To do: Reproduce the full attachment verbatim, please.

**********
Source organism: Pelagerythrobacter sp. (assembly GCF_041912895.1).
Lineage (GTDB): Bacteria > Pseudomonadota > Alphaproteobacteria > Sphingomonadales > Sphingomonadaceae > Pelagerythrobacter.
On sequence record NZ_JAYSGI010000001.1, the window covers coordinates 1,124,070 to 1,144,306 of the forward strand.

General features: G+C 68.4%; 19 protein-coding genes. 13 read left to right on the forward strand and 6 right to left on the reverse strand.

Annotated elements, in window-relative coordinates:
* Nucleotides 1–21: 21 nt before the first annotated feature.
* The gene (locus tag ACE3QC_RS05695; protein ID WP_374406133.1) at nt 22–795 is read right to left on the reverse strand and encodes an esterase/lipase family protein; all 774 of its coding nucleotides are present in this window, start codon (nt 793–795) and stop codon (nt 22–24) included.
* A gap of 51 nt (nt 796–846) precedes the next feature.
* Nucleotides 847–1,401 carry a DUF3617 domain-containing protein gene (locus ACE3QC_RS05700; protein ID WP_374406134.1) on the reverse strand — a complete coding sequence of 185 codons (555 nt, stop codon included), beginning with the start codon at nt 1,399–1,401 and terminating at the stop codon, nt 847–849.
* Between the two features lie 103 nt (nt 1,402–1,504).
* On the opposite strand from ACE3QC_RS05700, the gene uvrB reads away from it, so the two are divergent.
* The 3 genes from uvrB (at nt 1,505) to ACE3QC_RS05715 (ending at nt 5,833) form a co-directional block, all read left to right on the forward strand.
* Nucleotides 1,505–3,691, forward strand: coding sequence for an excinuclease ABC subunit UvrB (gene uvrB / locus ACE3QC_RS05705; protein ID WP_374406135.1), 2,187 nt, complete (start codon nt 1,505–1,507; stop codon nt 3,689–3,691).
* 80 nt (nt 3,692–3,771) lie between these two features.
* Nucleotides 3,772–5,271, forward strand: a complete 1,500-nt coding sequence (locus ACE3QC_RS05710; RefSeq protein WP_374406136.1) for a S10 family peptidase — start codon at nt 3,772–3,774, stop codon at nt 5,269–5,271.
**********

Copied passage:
Source organism: Pelagerythrobacter sp. (assembly GCF_041912895.1).
Lineage (GTDB): Bacteria > Pseudomonadota > Alphaproteobacteria > Sphingomonadales > Sphingomonadaceae > Pelagerythrobacter.
On sequence record NZ_JAYSGI010000001.1, the window covers coordinates 1,124,070 to 1,144,306 of the forward strand.

General features: G+C 68.4%; 19 protein-coding genes. 13 read left to right on the forward strand and 6 right to left on the reverse strand.

Annotated elements, in window-relative coordinates:
* Nucleotides 1–21: 21 nt before the first annotated feature.
* The gene (locus tag ACE3QC_RS05695; protein ID WP_374406133.1) at nt 22–795 is read right to left on the reverse strand and encodes an esterase/lipase family protein; all 774 of its coding nucleotides are present in this window, start codon (nt 793–795) and stop codon (nt 22–24) included.
* A gap of 51 nt (nt 796–846) precedes the next feature.
* Nucleotides 847–1,401 carry a DUF3617 domain-containing protein gene (locus ACE3QC_RS05700; protein ID WP_374406134.1) on the reverse strand — a complete coding sequence of 185 codons (555 nt, stop codon included), beginning with the start codon at nt 1,399–1,401 and terminating at the stop codon, nt 847–849.
* Between the two features lie 103 nt (nt 1,402–1,504).
* On the opposite strand from ACE3QC_RS05700, the gene uvrB reads away from it, so the two are divergent.
* The 3 genes from uvrB (at nt 1,505) to ACE3QC_RS05715 (ending at nt 5,833) form a co-directional block, all read left to right on the forward strand.
* Nucleotides 1,505–3,691, forward strand: coding sequence for an excinuclease ABC subunit UvrB (gene uvrB / locus ACE3QC_RS05705; protein ID WP_374406135.1), 2,187 nt, complete (start codon nt 1,505–1,507; stop codon nt 3,689–3,691).
* 80 nt (nt 3,692–3,771) lie between these two features.
* Nucleotides 3,772–5,271, forward strand: a complete 1,500-nt coding sequence (locus ACE3QC_RS05710; RefSeq protein WP_374406136.1) for a S10 family peptidase — start codon at nt 3,772–3,774, stop codon at nt 5,269–5,271.